The 59-year-old Xi secured the top posts of the Chinese Communist Party and its military at the end of a week-long party congress and is widely expected to officially succeed Chinese President Hu Jintao next March when approved by its rubber-stamp legislature.
"We welcome the formation of the new leadership in China headed by the Communist Party general secretary Xi Jinping," Seoul's foreign ministry spokesman Cho Tai-young said.
Cho said South Korea expects its "bilateral relations with China to continue to develop under the new leadership."
South Korea and China established diplomatic ties two decades ago and bilateral trade skyrocketed to US$220.6 billion last year from a meager $5 billion in 1992.
The booming trade and investment ties were featured prominently in a January summit between President Lee Myung-bak and his Chinese counterpart Hu Jintao, facilitating the start of free trade talks between the two Asian economic powerhouses.
"China's new leaders have a better understanding of South Korea and will make efforts to further strengthen exchanges with South Korea," a senior Seoul diplomat said.
If the countries forge a free trade deal, the diplomat said, "There will be closer institutional links between the two sides."
In spite of closer economic ties, bilateral relations have been often testy when it comes to issues related to North Korea. China is also the North's key ally, economic benefactor and diplomatic supporter.
Xi is said to be supportive of China's current foreign policy, which means there will be little shift in its policy towards North Korea, said Sarah Yun, director for public affairs and regional issues for the Washington-based Korea Economic Institute (KEI).
South Korea's presidential election is set to take place in December and the near-term outlook for bilateral relations with China's new leadership will depend on who is chosen as the South's new leader, Yun said.
"If the near-term Chinese policy towards the Korean Peninsula is unlikely to see a significant shift, the variable outcome of the South Korean presidential election may have a larger impact on the bilateral relations," Yun said in an article posted on KEI's Web site.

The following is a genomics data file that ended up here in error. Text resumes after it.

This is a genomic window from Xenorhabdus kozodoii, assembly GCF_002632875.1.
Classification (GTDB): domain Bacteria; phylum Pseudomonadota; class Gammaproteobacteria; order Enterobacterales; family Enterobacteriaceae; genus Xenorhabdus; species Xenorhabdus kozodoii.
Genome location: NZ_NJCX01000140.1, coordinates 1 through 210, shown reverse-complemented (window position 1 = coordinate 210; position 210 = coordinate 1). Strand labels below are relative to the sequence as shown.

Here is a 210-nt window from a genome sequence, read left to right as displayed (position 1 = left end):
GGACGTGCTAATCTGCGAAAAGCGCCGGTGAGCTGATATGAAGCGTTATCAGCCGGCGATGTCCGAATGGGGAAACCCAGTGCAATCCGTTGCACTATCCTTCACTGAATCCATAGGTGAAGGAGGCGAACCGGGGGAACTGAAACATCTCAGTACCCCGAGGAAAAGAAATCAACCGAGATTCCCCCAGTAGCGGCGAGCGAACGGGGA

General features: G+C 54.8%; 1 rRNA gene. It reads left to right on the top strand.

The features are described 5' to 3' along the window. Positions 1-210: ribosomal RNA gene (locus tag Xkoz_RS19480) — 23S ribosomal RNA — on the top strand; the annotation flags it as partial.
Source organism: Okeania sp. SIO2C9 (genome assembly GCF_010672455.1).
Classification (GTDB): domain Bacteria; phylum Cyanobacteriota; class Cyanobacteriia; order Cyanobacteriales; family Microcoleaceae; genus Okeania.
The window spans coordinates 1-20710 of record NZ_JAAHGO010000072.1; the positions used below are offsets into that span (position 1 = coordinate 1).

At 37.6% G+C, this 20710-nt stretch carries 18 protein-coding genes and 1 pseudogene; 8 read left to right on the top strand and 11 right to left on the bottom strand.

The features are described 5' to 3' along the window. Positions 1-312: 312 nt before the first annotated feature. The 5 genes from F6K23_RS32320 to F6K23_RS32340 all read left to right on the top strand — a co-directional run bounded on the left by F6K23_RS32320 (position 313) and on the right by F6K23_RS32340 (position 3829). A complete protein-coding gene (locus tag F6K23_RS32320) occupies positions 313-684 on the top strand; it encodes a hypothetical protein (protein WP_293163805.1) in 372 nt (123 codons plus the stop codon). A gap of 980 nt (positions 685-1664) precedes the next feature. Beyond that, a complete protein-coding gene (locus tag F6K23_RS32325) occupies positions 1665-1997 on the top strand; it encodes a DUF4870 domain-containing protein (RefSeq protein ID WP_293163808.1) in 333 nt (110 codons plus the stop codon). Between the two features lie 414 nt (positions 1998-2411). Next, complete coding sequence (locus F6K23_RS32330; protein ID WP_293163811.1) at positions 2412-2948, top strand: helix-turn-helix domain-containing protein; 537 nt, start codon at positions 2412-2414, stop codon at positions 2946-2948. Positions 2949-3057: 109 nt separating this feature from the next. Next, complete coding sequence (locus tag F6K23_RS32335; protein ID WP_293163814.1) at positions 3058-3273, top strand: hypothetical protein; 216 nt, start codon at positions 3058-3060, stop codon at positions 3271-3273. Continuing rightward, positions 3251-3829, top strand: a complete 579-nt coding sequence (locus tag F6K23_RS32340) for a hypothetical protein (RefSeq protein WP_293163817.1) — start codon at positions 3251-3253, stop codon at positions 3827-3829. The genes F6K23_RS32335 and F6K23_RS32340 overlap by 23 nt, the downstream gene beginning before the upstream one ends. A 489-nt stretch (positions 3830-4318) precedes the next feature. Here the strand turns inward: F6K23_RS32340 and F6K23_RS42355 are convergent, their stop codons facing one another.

"Depending on the presidential winner in Korea and Xi's vision for his decade-long term leadership, Korea-China relations could remain as an economic cooperative partnership or develop into a strategic cooperative partnership that actively engages various issues on a bilateral and multilateral level," Yun said.
South Korea has been a staunch ally of the U.S. but a rising China is increasingly putting Seoul in a strategic and diplomatic dilemma between Washington and Beijing, the world's two superpowers.
With U.S. President Barack Obama preparing for his second term and Xi taking command of China for the next decade, some analysts said a cooperative U.S.-China relationship would be a key for peace and stability on the Korean Peninsula,
"If U.S.-China relations deteriorate due to an emerging bipolar structure and nonstructural factors in the future, what lies ahead for regional powers such as South Korea will be a path full of difficult choices and dangerous pitfalls," said Joo Hyung-min, a researcher at the Seoul-based East Asia Institute.
"From South Korea's viewpoint, the desirable scenario is for the current cooperation between Washington and Beijing to continue in the future so that South Korea can seek its security guarantee from Washington while deepening economic ties with Beijing at the same time," Joo said.